As I was writing those first ten chapters, too, I recognized holes in the plot when I saw them but, as is my wont, I simply made note of them and kept ploughing ahead. Part of the reason I want to go back and do a second draft of these chapters before I move on to the second half of the novel is because fixing those plot holes and cleaning up those mistakes will make writing the second half easier…and the book might go to twenty-five chapters, rather than the twenty I was thinking about. I”m not going to worry too much about length at the moment–that can always be worked out later–but I am very excited to be writing something new again.

And not to worry, Scotty fans–writing this doesn’t mean I’m not making notes and doing research for the next Scotty. I may not get to it until this fall, but I am going to get to it at some point.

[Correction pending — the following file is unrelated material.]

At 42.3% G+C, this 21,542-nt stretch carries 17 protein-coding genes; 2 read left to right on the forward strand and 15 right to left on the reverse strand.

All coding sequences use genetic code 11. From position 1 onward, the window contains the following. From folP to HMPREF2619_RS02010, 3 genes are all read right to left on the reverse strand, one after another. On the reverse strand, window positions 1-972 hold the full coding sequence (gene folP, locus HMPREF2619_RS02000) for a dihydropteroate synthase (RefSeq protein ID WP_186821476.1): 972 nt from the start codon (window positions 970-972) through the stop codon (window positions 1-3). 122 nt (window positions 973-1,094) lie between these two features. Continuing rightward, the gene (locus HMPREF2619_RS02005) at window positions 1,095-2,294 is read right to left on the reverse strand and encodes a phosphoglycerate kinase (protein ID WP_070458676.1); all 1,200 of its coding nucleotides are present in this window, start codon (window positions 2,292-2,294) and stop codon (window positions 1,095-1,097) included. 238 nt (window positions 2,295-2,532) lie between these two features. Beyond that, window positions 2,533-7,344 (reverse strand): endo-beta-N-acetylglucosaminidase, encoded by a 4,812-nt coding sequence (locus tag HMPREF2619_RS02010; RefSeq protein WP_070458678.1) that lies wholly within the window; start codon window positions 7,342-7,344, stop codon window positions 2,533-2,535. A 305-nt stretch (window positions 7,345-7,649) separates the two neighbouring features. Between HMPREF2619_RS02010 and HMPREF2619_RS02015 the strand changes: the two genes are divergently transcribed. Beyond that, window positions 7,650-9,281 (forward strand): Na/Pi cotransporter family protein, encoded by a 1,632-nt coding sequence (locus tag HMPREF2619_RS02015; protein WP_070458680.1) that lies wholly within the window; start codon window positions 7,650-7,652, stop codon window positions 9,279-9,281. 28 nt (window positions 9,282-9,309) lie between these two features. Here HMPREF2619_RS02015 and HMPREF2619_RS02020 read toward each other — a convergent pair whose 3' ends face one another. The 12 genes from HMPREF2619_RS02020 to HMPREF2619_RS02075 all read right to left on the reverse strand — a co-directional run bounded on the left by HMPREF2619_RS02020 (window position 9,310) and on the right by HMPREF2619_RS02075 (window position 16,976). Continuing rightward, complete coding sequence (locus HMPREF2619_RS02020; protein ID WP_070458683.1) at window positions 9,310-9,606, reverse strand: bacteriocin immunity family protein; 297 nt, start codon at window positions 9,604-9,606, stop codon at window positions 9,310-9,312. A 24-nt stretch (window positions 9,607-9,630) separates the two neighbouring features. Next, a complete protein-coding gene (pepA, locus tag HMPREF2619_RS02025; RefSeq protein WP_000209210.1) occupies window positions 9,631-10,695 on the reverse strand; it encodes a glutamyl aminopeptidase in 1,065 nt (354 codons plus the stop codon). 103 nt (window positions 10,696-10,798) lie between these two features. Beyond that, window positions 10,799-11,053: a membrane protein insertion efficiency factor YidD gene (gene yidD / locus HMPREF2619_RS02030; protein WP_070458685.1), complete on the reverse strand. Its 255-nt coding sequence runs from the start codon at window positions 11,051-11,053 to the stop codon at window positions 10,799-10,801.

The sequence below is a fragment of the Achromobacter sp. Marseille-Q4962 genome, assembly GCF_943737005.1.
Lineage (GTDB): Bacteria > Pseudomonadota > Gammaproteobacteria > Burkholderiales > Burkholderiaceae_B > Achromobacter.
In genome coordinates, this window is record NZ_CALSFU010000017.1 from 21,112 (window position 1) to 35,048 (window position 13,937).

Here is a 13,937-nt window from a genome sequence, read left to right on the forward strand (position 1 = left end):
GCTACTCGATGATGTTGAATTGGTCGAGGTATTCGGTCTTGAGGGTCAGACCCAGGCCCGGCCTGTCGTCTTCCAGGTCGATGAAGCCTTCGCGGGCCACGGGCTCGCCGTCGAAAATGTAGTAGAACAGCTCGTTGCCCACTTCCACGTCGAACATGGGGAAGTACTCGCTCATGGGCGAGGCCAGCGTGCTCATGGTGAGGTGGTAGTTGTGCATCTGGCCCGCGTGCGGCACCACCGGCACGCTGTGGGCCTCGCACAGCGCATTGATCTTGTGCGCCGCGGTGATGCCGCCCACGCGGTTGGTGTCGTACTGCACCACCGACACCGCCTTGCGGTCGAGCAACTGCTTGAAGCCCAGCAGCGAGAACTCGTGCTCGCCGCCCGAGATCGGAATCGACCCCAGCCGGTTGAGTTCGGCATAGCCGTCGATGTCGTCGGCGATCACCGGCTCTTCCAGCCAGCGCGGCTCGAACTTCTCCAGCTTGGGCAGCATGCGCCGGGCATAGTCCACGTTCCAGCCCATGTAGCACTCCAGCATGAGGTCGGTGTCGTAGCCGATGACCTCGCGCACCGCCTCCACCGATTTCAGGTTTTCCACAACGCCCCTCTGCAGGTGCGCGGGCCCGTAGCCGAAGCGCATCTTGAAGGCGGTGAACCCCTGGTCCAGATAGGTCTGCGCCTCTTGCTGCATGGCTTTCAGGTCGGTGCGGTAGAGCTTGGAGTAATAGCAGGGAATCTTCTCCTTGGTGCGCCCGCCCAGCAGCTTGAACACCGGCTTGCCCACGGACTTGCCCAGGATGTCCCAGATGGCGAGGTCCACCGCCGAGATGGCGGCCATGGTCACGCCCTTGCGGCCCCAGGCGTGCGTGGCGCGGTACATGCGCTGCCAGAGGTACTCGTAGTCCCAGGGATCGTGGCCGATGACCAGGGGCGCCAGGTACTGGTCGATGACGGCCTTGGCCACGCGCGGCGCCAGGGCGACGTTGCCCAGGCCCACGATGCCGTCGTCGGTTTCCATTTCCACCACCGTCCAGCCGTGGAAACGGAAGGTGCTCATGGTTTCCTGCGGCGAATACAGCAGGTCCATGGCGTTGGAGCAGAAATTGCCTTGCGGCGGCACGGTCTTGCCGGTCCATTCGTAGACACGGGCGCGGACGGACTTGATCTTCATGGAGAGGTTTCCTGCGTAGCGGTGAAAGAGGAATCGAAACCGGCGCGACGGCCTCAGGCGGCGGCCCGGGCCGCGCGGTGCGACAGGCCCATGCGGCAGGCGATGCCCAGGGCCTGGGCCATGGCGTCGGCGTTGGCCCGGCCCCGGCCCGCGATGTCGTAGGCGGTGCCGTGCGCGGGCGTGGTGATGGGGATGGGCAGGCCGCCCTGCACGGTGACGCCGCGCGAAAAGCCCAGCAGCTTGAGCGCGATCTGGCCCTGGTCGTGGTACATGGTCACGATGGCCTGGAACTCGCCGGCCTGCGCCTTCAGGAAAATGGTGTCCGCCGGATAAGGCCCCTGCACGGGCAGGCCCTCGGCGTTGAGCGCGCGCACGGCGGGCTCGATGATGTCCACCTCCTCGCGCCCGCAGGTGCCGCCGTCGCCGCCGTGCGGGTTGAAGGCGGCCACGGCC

Now I need to get on the stick and get my TWFest homework done. I have to have two books read by next weekend! This is ordinarily not a problem for me, but all kinds of crazy shit is going on around here. I have to have bloodwork done tomorrow, we have to start getting ready not only for the Weekend o’Festivals but also for the house tenting for termites that is going to occur that weekend as well–which means the easy day I have planned for that Friday is turning into a nightmare–I have to take the cat to board; I have to clean out our freezer because the power will be off; I have a doctor’s appointment that day; I have to figure out how to get all my stuff down to the hotel in the Quarter without the car (no fucking way am I paying hotel parking in the Quarter); and how to get ready for that evening’s parties and so forth….then the following Monday, also a day off for me, will require me to retrieve the cat and the car and everything else.